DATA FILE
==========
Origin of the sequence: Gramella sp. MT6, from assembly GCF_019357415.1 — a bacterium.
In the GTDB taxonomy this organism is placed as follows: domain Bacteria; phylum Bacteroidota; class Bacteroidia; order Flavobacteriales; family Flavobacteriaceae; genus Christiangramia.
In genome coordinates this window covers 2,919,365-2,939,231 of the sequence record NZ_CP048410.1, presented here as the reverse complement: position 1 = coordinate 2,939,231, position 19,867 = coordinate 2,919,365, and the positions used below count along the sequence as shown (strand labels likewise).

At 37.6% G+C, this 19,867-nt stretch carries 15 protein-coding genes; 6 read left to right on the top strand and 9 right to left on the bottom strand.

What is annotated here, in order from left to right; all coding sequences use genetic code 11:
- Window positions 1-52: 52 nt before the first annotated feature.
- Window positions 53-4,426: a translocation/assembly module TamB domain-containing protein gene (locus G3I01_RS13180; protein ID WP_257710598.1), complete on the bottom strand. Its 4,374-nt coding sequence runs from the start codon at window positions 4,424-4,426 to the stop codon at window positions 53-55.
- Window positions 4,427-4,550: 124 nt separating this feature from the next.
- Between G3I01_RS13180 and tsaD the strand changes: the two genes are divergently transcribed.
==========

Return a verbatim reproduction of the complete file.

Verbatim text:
Origin of the sequence: Gramella sp. MT6, from assembly GCF_019357415.1 — a bacterium.
In the GTDB taxonomy this organism is placed as follows: domain Bacteria; phylum Bacteroidota; class Bacteroidia; order Flavobacteriales; family Flavobacteriaceae; genus Christiangramia.
In genome coordinates this window covers 2,919,365-2,939,231 of the sequence record NZ_CP048410.1, presented here as the reverse complement: position 1 = coordinate 2,939,231, position 19,867 = coordinate 2,919,365, and the positions used below count along the sequence as shown (strand labels likewise).

At 37.6% G+C, this 19,867-nt stretch carries 15 protein-coding genes; 6 read left to right on the top strand and 9 right to left on the bottom strand.

What is annotated here, in order from left to right; all coding sequences use genetic code 11:
- Window positions 1-52: 52 nt before the first annotated feature.
- Window positions 53-4,426: a translocation/assembly module TamB domain-containing protein gene (locus G3I01_RS13180; protein ID WP_257710598.1), complete on the bottom strand. Its 4,374-nt coding sequence runs from the start codon at window positions 4,424-4,426 to the stop codon at window positions 53-55.
- Window positions 4,427-4,550: 124 nt separating this feature from the next.
- Between G3I01_RS13180 and tsaD the strand changes: the two genes are divergently transcribed.